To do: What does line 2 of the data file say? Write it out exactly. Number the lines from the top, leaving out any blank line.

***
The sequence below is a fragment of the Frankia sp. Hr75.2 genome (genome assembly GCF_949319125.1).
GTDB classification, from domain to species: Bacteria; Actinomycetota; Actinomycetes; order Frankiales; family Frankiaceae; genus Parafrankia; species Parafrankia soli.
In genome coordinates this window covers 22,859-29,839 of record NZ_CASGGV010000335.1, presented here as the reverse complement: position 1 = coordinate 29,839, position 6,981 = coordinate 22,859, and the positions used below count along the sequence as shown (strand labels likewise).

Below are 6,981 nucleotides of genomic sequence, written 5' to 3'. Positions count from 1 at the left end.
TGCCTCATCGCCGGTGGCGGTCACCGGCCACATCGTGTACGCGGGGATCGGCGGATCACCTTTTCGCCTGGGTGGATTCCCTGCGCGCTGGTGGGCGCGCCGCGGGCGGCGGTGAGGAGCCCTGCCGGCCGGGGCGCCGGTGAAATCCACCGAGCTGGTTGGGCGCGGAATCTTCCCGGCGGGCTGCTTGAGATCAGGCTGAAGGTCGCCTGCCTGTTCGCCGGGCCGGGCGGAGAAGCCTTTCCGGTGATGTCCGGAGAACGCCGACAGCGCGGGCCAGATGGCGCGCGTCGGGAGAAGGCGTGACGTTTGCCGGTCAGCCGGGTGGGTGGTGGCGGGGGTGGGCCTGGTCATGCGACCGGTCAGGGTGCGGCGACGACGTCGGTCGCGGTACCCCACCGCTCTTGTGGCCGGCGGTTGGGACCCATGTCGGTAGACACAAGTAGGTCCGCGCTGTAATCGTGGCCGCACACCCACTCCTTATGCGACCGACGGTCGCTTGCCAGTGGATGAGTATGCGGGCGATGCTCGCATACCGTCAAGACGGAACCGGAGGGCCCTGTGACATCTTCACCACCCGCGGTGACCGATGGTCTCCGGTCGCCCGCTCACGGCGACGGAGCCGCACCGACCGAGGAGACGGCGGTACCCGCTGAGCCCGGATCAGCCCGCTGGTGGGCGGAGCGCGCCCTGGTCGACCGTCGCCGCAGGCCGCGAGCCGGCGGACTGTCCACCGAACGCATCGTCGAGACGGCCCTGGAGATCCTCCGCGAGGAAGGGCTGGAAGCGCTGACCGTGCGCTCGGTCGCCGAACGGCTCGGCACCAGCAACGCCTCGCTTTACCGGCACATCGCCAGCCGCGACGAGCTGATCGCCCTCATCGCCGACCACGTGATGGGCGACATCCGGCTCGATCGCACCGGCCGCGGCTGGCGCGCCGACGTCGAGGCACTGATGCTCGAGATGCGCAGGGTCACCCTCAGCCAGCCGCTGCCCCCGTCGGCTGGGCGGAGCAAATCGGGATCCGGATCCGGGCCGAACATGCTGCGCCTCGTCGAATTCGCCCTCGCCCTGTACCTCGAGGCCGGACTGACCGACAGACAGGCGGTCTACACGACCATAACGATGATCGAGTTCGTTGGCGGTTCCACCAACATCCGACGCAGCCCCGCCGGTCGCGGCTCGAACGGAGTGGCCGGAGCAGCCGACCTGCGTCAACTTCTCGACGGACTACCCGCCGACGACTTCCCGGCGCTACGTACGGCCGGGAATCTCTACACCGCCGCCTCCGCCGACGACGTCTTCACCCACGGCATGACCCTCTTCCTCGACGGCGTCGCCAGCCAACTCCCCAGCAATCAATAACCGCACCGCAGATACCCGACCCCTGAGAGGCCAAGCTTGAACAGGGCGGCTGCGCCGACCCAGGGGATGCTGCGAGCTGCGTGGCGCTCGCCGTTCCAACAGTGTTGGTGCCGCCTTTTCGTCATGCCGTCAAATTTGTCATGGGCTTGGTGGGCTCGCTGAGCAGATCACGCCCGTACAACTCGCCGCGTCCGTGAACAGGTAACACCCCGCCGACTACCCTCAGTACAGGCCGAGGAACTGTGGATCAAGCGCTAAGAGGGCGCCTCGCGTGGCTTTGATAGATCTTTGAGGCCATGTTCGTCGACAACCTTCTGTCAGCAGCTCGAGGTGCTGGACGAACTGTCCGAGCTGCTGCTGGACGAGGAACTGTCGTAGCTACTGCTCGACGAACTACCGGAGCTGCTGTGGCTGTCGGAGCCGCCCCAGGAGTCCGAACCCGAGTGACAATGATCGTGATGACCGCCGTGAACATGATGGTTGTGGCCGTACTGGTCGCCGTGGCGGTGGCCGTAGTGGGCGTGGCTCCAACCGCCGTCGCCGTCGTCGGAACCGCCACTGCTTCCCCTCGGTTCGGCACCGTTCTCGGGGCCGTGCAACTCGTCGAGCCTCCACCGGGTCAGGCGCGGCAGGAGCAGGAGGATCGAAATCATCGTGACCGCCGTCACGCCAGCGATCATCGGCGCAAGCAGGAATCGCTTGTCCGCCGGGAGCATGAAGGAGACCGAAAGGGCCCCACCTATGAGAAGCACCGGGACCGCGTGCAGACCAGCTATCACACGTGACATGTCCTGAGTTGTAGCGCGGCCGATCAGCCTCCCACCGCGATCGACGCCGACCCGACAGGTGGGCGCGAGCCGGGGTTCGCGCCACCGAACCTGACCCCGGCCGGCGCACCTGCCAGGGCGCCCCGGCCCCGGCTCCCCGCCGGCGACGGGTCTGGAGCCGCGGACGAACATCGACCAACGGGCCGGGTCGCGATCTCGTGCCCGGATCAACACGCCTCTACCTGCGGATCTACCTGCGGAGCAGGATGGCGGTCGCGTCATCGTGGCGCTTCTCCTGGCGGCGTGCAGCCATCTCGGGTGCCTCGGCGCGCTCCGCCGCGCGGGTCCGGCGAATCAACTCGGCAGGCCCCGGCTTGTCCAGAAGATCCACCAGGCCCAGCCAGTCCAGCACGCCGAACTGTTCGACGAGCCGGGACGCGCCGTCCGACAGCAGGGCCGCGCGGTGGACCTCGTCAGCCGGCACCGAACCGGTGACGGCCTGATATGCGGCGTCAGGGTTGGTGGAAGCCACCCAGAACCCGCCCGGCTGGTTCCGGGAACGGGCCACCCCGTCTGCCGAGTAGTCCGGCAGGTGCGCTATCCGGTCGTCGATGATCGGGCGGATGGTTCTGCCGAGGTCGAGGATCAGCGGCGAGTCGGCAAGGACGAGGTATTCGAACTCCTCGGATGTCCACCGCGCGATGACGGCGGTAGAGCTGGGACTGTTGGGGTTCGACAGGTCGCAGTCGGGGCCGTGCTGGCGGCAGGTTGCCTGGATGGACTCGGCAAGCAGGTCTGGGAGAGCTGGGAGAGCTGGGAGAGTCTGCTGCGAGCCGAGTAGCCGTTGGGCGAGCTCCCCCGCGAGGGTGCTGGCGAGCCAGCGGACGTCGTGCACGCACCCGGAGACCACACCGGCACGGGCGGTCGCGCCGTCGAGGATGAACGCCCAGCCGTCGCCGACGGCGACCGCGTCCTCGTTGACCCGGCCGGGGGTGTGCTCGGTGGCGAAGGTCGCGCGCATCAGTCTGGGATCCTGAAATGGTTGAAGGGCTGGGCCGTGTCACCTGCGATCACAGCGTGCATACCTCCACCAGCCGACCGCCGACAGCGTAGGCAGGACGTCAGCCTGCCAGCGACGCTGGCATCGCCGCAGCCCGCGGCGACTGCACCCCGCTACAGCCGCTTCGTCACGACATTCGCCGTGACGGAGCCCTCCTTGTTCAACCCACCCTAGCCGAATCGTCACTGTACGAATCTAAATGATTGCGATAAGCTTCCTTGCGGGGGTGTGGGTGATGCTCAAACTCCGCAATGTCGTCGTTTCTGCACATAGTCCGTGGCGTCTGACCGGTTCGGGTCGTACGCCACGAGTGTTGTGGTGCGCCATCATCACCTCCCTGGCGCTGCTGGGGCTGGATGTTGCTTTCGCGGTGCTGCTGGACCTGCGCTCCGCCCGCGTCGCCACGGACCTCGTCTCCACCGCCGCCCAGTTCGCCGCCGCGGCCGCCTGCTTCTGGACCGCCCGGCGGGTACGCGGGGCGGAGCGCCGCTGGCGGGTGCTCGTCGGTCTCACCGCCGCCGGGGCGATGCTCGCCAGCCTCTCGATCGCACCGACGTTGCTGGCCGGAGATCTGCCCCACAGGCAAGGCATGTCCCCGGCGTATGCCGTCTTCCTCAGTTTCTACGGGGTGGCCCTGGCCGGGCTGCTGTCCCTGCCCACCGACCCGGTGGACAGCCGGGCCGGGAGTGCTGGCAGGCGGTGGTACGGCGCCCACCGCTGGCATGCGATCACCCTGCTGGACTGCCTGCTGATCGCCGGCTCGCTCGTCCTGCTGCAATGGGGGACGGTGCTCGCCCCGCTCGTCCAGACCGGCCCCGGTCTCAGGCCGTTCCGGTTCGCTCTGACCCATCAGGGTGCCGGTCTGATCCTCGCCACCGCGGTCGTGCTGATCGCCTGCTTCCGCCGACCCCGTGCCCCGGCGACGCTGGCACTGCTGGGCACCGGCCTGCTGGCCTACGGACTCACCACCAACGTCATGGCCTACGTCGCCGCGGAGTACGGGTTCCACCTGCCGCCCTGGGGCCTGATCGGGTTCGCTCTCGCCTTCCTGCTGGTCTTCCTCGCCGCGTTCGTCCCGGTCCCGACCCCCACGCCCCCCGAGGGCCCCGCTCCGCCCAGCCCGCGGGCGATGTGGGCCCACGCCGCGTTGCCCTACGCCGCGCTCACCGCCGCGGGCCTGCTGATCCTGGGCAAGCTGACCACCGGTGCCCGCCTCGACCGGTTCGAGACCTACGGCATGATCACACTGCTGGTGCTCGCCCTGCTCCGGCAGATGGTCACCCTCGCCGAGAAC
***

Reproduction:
GTDB classification, from domain to species: Bacteria; Actinomycetota; Actinomycetes; order Frankiales; family Frankiaceae; genus Parafrankia; species Parafrankia soli.